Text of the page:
Opinion

EDITORIAL: Ahead of the smoke

A lot has happened since Marc Emery went to jail in the United States four years ago.

Not the least of which the state in which the Vancouver pot activist was sentenced to five years in federal prison for dealing marijuana seeds has now legalized the sale of cannabis.

While Emery cooled his heels behind bars in Folkston, Ga., and Yazoo City, Miss., Colorado and then Washington became the first states to allow the possession, use, production, distribution and personal cultivation of marijuana. Some states have legalized its use for medical reasons. Another 15 states have decriminalized pot while other states have lowered penalties for possession of small amounts to a misdemeanour.

The tide to accept marijuana for recreational use on par with alcohol, complete with all the tax revenues their sale generates for governments, seems to be turning.

In Canada, possession of marijuana in any quantity remains illegal. Although enforcement varies from province to province, even between municipalities.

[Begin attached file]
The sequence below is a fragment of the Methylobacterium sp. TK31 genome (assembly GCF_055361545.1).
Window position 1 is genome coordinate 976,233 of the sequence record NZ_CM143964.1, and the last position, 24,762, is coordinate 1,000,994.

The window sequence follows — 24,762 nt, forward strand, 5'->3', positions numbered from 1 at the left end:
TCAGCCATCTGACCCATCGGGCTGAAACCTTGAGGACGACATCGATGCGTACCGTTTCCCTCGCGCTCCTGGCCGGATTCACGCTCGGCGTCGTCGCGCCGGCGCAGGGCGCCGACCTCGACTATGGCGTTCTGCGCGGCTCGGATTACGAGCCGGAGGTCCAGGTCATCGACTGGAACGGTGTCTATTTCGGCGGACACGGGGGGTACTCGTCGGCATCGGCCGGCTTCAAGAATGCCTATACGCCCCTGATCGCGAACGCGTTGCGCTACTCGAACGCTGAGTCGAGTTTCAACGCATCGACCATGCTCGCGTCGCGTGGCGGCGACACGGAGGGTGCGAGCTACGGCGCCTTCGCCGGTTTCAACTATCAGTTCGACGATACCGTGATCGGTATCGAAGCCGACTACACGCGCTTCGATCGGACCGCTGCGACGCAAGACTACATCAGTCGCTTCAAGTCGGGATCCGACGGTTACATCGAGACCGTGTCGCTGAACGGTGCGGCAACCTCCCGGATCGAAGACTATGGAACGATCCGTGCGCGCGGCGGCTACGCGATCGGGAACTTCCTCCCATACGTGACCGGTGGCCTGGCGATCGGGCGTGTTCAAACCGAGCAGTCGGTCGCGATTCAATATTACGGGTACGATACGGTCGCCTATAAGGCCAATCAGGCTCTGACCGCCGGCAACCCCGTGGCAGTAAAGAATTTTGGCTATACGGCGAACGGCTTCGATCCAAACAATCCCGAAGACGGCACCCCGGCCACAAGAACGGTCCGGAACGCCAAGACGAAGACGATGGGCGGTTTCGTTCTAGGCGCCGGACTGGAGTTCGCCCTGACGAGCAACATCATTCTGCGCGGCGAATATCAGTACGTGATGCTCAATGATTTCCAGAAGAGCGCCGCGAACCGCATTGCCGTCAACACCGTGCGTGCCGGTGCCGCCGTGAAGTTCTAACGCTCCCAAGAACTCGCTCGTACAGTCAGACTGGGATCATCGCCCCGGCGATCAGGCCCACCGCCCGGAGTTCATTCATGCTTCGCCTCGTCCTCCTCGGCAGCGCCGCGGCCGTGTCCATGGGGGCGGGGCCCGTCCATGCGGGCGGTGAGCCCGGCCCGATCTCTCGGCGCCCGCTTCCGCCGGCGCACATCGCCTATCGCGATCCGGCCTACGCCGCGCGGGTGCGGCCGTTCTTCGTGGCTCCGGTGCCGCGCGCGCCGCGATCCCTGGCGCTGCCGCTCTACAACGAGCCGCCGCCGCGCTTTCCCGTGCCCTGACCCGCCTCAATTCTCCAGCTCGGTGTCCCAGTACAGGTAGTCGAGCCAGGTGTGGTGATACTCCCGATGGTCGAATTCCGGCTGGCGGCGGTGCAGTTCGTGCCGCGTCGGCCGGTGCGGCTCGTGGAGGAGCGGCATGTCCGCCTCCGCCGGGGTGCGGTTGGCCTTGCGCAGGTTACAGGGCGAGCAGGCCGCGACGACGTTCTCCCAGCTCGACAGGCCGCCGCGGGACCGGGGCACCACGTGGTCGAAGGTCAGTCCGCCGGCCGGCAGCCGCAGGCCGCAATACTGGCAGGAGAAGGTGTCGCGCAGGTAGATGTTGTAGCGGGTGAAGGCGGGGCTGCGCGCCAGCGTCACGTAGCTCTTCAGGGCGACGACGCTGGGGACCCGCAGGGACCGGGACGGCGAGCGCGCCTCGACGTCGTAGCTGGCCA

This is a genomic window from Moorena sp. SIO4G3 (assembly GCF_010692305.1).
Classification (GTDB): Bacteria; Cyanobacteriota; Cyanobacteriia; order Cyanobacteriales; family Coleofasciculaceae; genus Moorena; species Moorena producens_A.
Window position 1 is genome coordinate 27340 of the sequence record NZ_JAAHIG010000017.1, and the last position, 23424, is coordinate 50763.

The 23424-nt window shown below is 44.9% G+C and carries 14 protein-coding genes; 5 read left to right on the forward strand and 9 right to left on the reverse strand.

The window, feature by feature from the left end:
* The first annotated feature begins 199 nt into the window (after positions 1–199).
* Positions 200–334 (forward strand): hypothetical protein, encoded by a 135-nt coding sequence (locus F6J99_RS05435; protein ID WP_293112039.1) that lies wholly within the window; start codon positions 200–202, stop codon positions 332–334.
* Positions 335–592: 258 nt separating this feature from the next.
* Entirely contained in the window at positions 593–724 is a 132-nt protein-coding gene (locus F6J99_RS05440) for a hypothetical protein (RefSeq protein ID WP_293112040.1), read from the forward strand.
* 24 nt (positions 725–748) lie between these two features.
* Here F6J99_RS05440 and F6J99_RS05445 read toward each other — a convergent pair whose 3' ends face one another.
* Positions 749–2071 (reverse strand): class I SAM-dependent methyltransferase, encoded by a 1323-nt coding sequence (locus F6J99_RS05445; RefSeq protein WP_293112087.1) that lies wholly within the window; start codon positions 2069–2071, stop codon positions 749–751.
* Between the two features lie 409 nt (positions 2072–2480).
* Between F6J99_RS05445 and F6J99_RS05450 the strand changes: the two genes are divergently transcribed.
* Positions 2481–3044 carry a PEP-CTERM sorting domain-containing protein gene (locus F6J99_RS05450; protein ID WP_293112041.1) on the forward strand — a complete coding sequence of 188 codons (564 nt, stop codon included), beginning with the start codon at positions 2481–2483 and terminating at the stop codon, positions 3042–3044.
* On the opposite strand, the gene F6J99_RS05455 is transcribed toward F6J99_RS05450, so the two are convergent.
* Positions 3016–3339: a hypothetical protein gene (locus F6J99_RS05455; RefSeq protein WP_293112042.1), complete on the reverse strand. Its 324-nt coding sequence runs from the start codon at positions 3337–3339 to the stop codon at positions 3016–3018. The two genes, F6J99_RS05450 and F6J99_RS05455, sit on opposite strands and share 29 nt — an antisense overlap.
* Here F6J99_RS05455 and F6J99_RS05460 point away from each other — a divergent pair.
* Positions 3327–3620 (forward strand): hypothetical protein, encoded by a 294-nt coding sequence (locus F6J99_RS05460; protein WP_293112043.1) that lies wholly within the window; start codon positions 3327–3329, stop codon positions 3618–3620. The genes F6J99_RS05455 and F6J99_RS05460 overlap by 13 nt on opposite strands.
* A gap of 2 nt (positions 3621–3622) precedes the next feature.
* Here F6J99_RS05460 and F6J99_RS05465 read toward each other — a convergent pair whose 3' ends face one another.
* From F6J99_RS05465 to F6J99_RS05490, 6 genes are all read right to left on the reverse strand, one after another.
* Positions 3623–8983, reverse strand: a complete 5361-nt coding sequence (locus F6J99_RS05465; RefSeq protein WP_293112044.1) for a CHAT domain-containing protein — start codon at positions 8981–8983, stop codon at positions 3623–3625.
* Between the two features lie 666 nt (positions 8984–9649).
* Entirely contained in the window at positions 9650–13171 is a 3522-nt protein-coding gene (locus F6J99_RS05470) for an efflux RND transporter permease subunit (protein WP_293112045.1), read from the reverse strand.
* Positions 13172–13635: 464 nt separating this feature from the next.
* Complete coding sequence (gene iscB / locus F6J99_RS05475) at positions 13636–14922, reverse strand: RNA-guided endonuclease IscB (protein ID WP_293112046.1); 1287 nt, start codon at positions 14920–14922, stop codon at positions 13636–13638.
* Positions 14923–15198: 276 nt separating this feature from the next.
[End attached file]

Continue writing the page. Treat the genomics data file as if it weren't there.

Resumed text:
Vancouver police were unperturbed by the marijuana smoke that greeted Emery’s triumphant return to his hometown on Sunday.

Emery’s incarceration in the U.S. wasn’t his first brush with the law. Nor with irony.

When he operated a book shop in London, Ont., in the 1980s, he was charged with defying that province’s laws against stores operating on Sundays. Since 1992 stores in Ontario can open on Sundays.

In 1991 he was convicted of selling copies of rap CDs that had been deemed obscene and were banned in Ontario. As Nasty As They Wanna Be by 2 Live Crew can now be easily downloaded on iTunes.

It seems once again Emery is on the leading edge of a societal shift.

 

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Editorial Cartoon